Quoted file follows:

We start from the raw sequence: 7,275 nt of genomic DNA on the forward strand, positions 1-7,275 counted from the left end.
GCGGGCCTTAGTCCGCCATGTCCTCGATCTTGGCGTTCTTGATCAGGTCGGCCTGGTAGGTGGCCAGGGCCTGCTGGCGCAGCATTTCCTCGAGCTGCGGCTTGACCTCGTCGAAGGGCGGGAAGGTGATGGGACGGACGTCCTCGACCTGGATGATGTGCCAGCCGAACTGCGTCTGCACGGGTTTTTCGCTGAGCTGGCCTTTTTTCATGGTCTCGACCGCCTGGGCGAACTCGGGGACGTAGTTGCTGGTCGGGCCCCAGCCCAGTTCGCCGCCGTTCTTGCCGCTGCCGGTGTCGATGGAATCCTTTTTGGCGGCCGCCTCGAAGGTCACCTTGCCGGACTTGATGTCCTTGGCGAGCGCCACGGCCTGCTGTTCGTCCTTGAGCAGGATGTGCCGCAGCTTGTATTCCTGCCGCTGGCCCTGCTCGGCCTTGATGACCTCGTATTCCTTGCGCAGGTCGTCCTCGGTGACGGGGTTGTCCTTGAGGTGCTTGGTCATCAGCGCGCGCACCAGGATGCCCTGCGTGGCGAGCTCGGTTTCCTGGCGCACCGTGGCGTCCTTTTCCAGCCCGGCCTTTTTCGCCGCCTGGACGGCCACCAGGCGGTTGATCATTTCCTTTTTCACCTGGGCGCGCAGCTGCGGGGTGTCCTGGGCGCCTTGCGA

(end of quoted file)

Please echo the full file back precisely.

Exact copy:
We start from the raw sequence: 7,275 nt of genomic DNA on the forward strand, positions 1-7,275 counted from the left end.
GCGGGCCTTAGTCCGCCATGTCCTCGATCTTGGCGTTCTTGATCAGGTCGGCCTGGTAGGTGGCCAGGGCCTGCTGGCGCAGCATTTCCTCGAGCTGCGGCTTGACCTCGTCGAAGGGCGGGAAGGTGATGGGACGGACGTCCTCGACCTGGATGATGTGCCAGCCGAACTGCGTCTGCACGGGTTTTTCGCTGAGCTGGCCTTTTTTCATGGTCTCGACCGCCTGGGCGAACTCGGGGACGTAGTTGCTGGTCGGGCCCCAGCCCAGTTCGCCGCCGTTCTTGCCGCTGCCGGTGTCGATGGAATCCTTTTTGGCGGCCGCCTCGAAGGTCACCTTGCCGGACTTGATGTCCTTGGCGAGCGCCACGGCCTGCTGTTCGTCCTTGAGCAGGATGTGCCGCAGCTTGTATTCCTGCCGCTGGCCCTGCTCGGCCTTGATGACCTCGTATTCCTTGCGCAGGTCGTCCTCGGTGACGGGGTTGTCCTTGAGGTGCTTGGTCATCAGCGCGCGCACCAGGATGCCCTGCGTGGCGAGCTCGGTTTCCTGGCGCACCGTGGCGTCCTTTTCCAGCCCGGCCTTTTTCGCCGCCTGGACGGCCACCAGGCGGTTGATCATTTCCTTTTTCACCTGGGCGCGCAGCTGCGGGGTGTCCTGGGCGCCTTGCGA